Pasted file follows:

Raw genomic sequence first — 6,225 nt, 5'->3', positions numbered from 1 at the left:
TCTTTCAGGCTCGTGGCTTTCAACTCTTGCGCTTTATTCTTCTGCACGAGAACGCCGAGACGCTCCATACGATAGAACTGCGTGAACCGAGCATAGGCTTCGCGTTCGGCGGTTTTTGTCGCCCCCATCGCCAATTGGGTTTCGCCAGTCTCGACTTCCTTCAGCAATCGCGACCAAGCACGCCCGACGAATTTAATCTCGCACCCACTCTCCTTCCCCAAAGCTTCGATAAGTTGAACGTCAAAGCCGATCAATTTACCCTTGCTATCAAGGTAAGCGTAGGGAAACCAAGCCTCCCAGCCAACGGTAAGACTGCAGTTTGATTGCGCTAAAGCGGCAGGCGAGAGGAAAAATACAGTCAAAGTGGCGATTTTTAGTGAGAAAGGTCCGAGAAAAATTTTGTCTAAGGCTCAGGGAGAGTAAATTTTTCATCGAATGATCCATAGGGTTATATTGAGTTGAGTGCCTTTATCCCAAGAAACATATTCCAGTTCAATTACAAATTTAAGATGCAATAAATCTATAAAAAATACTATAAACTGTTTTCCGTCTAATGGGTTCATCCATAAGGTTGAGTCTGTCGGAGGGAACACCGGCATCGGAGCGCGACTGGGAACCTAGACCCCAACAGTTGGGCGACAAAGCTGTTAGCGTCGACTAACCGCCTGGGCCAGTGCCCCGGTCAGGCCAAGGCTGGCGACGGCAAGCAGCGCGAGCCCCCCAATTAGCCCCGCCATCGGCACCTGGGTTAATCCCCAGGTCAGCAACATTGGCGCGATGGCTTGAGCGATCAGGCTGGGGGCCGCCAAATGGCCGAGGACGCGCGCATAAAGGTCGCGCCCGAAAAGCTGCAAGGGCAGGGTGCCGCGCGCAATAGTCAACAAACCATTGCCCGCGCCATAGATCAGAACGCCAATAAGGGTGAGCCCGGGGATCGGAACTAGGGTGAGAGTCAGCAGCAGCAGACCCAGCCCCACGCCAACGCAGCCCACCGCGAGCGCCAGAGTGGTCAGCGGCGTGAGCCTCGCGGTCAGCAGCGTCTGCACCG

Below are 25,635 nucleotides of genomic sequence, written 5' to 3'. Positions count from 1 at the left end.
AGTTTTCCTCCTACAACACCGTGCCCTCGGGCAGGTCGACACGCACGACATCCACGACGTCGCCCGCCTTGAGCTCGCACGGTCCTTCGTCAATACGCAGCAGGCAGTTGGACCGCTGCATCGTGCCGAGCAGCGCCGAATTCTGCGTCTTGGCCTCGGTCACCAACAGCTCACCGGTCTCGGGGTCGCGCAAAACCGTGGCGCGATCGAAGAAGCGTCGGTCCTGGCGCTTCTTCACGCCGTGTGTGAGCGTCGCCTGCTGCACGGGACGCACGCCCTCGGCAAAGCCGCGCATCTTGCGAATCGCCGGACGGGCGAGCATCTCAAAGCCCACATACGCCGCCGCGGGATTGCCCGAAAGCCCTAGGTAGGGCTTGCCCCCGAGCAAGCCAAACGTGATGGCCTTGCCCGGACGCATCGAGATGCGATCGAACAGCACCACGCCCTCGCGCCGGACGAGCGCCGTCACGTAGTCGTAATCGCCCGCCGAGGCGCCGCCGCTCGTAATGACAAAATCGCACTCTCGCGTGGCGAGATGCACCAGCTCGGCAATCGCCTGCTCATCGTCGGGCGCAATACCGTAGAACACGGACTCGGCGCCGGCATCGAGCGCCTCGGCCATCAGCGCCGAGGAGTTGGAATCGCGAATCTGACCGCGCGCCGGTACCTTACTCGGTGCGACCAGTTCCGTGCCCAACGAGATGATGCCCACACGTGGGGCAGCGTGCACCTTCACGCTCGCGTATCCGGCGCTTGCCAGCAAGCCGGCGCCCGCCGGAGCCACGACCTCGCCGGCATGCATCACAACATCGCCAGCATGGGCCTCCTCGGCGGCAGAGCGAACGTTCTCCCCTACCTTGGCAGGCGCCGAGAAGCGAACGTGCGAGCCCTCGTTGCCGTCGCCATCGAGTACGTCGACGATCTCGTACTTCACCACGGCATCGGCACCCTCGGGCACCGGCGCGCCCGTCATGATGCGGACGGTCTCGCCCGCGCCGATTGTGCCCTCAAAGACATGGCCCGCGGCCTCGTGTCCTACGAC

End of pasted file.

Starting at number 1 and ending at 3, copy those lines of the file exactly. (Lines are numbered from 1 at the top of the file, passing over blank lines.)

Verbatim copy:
Raw genomic sequence first — 6,225 nt, 5'->3', positions numbered from 1 at the left:
TCTTTCAGGCTCGTGGCTTTCAACTCTTGCGCTTTATTCTTCTGCACGAGAACGCCGAGACGCTCCATACGATAGAACTGCGTGAACCGAGCATAGGCTTCGCGTTCGGCGGTTTTTGTCGCCCCCATCGCCAATTGGGTTTCGCCAGTCTCGACTTCCTTCAGCAATCGCGACCAAGCACGCCCGACGAATTTAATCTCGCACCCACTCTCCTTCCCCAAAGCTTCGATAAGTTGAACGTCAAAGCCGATCAATTTACCCTTGCTATCAAGGTAAGCGTAGGGAAACCAAGCCTCCCAGCCAACGGTAAGACTGCAGTTTGATTGCGCTAAAGCGGCAGGCGAGAGGAAAAATACAGTCAAAGTGGCGATTTTTAGTGAGAAAGGTCCGAGAAAAATTTTGTCTAAGGCTCAGGGAGAGTAAATTTTTCATCGAATGATCCATAGGGTTATATTGAGTTGAGTGCCTTTATCCCAAGAAACATATTCCAGTTCAATTACAAATTTAAGATGCAATAAATCTATAAAAAATACTATAAACTGTTTTCCGTCTAATGGGTTCATCCATAAGGTTGAGTCTGTCGGAGGGAACACCGGCATCGGAGCGCGACTGGGAACCTAGACCCCAACAGTTGGGCGACAAAGCTGTTAGCGTCGACTAACCGCCTGGGCCAGTGCCCCGGTCAGGCCAAGGCTGGCGACGGCAAGCAGCGCGAGCCCCCCAATTAGCCCCGCCATCGGCACCTGGGTTAATCCCCAGGTCAGCAACATTGGCGCGATGGCTTGAGCGATCAGGCTGGGGGCCGCCAAATGGCCGAGGACGCGCGCATAAAGGTCGCGCCCGAAAAGCTGCAAGGGCAGGGTGCCGCGCGCAATAGTCAACAAACCATTGCCCGCGCCATAGATCAGAACGCCAATAAGGGTGAGCCCGGGGATCGGAACTAGGGTGAGAGTCAGCAGCAGCAGACCCAGCCCCACGCCAACGCAGCCCACCGCGAGCGCCAGAGTGGTCAGCGGCGTGAGCCTCGCGGTCAGCAGCGTCTGCACCG

Below are 25,635 nucleotides of genomic sequence, written 5' to 3'. Positions count from 1 at the left end.